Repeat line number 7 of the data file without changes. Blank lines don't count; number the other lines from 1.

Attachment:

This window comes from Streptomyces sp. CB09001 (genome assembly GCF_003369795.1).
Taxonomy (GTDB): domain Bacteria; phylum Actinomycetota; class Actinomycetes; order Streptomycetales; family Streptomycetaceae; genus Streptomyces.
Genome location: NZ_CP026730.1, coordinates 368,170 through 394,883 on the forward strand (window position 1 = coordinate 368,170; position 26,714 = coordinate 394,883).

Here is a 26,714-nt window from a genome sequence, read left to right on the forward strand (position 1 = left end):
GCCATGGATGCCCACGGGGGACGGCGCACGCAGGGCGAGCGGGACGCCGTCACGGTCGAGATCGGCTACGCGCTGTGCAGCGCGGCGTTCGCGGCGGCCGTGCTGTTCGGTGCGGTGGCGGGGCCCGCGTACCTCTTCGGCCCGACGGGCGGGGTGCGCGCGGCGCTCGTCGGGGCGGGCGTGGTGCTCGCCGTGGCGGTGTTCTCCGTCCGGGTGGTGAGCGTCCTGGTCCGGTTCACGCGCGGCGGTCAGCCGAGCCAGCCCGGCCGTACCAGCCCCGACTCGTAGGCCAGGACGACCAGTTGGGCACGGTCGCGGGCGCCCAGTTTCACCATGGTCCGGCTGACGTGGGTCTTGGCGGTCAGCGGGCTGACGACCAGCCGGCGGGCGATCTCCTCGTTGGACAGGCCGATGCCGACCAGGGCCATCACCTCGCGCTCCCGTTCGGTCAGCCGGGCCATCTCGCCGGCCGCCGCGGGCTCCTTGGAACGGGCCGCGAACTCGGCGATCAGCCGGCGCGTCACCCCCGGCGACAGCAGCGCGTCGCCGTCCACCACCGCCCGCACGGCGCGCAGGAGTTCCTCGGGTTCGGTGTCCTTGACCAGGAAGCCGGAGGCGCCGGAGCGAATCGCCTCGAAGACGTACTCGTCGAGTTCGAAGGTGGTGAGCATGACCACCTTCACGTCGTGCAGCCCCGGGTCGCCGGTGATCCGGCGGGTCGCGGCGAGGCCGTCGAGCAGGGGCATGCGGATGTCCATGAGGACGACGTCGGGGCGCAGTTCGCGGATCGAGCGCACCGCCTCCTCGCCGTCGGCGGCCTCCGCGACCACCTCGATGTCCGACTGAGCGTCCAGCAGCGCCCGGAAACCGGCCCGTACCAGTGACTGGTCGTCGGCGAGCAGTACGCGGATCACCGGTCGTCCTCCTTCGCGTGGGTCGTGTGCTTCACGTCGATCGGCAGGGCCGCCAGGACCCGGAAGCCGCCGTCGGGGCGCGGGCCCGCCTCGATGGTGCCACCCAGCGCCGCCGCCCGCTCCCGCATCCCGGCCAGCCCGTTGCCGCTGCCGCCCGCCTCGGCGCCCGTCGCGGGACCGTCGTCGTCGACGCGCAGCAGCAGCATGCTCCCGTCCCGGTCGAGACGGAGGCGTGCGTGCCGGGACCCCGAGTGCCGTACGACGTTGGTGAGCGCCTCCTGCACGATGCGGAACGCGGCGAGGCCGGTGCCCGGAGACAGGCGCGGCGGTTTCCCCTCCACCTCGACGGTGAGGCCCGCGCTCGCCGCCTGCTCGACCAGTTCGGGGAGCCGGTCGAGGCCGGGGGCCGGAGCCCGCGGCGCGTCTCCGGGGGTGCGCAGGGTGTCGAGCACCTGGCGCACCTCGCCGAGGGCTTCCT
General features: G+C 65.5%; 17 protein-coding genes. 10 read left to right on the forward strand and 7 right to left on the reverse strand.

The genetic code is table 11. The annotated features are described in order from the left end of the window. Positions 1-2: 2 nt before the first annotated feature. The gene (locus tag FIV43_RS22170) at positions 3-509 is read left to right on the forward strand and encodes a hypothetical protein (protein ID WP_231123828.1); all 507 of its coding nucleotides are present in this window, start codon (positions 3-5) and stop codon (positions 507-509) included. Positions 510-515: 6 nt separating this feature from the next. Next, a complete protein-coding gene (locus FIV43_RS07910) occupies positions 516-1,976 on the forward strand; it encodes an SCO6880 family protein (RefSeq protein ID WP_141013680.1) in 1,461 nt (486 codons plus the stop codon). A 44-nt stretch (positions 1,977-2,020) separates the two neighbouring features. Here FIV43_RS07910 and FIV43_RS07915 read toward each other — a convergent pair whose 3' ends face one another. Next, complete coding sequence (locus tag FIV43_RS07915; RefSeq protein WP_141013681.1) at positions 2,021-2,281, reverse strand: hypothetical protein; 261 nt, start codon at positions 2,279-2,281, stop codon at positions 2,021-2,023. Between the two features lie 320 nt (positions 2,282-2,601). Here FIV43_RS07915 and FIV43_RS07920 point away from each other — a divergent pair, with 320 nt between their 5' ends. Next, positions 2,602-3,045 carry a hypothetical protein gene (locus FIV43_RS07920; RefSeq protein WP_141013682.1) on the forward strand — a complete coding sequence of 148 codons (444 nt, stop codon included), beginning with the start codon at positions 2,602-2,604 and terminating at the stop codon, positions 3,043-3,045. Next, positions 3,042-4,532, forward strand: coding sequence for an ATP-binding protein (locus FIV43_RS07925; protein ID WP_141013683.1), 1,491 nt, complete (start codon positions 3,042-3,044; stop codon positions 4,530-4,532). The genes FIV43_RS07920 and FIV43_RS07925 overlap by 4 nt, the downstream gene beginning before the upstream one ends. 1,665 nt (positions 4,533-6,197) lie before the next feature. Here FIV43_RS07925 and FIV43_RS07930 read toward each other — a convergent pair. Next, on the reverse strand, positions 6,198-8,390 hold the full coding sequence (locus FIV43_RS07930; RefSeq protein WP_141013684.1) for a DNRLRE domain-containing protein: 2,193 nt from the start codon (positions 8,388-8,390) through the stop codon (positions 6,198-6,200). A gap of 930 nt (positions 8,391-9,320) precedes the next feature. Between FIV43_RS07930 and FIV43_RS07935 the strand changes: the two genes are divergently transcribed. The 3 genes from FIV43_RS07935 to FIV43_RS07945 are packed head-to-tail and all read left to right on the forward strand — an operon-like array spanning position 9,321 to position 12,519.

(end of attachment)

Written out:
The genetic code is table 11. The annotated features are described in order from the left end of the window. Positions 1-2: 2 nt before the first annotated feature. The gene (locus tag FIV43_RS22170) at positions 3-509 is read left to right on the forward strand and encodes a hypothetical protein (protein ID WP_231123828.1); all 507 of its coding nucleotides are present in this window, start codon (positions 3-5) and stop codon (positions 507-509) included. Positions 510-515: 6 nt separating this feature from the next. Next, a complete protein-coding gene (locus FIV43_RS07910) occupies positions 516-1,976 on the forward strand; it encodes an SCO6880 family protein (RefSeq protein ID WP_141013680.1) in 1,461 nt (486 codons plus the stop codon). A 44-nt stretch (positions 1,977-2,020) separates the two neighbouring features. Here FIV43_RS07910 and FIV43_RS07915 read toward each other — a convergent pair whose 3' ends face one another. Next, complete coding sequence (locus tag FIV43_RS07915; RefSeq protein WP_141013681.1) at positions 2,021-2,281, reverse strand: hypothetical protein; 261 nt, start codon at positions 2,279-2,281, stop codon at positions 2,021-2,023. Between the two features lie 320 nt (positions 2,282-2,601). Here FIV43_RS07915 and FIV43_RS07920 point away from each other — a divergent pair, with 320 nt between their 5' ends. Next, positions 2,602-3,045 carry a hypothetical protein gene (locus FIV43_RS07920; RefSeq protein WP_141013682.1) on the forward strand — a complete coding sequence of 148 codons (444 nt, stop codon included), beginning with the start codon at positions 2,602-2,604 and terminating at the stop codon, positions 3,043-3,045. Next, positions 3,042-4,532, forward strand: coding sequence for an ATP-binding protein (locus FIV43_RS07925; protein ID WP_141013683.1), 1,491 nt, complete (start codon positions 3,042-3,044; stop codon positions 4,530-4,532). The genes FIV43_RS07920 and FIV43_RS07925 overlap by 4 nt, the downstream gene beginning before the upstream one ends. 1,665 nt (positions 4,533-6,197) lie before the next feature. Here FIV43_RS07925 and FIV43_RS07930 read toward each other — a convergent pair. Next, on the reverse strand, positions 6,198-8,390 hold the full coding sequence (locus FIV43_RS07930; RefSeq protein WP_141013684.1) for a DNRLRE domain-containing protein: 2,193 nt from the start codon (positions 8,388-8,390) through the stop codon (positions 6,198-6,200). A gap of 930 nt (positions 8,391-9,320) precedes the next feature. Between FIV43_RS07930 and FIV43_RS07935 the strand changes: the two genes are divergently transcribed. The 3 genes from FIV43_RS07935 to FIV43_RS07945 are packed head-to-tail and all read left to right on the forward strand — an operon-like array spanning position 9,321 to position 12,519.